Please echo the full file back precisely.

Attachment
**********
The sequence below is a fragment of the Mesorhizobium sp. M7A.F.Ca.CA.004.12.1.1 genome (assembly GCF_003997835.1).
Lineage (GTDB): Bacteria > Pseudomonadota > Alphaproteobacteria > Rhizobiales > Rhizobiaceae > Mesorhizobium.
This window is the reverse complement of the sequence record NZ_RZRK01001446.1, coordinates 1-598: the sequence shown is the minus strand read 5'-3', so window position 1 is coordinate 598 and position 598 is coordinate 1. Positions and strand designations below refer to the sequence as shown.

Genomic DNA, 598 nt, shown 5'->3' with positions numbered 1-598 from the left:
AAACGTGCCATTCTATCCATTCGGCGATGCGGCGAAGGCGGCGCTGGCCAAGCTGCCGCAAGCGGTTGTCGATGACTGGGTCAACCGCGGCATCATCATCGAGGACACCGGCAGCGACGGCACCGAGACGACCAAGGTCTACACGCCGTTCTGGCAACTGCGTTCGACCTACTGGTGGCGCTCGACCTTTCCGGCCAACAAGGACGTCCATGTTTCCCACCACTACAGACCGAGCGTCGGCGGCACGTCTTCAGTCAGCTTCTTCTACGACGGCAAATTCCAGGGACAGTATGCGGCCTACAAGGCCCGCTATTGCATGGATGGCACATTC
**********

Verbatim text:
The sequence below is a fragment of the Mesorhizobium sp. M7A.F.Ca.CA.004.12.1.1 genome (assembly GCF_003997835.1).
Lineage (GTDB): Bacteria > Pseudomonadota > Alphaproteobacteria > Rhizobiales > Rhizobiaceae > Mesorhizobium.
This window is the reverse complement of the sequence record NZ_RZRK01001446.1, coordinates 1-598: the sequence shown is the minus strand read 5'-3', so window position 1 is coordinate 598 and position 598 is coordinate 1. Positions and strand designations below refer to the sequence as shown.

Genomic DNA, 598 nt, shown 5'->3' with positions numbered 1-598 from the left:
AAACGTGCCATTCTATCCATTCGGCGATGCGGCGAAGGCGGCGCTGGCCAAGCTGCCGCAAGCGGTTGTCGATGACTGGGTCAACCGCGGCATCATCATCGAGGACACCGGCAGCGACGGCACCGAGACGACCAAGGTCTACACGCCGTTCTGGCAACTGCGTTCGACCTACTGGTGGCGCTCGACCTTTCCGGCCAACAAGGACGTCCATGTTTCCCACCACTACAGACCGAGCGTCGGCGGCACGTCTTCAGTCAGCTTCTTCTACGACGGCAAATTCCAGGGACAGTATGCGGCCTACAAGGCCCGCTATTGCATGGATGGCACATTC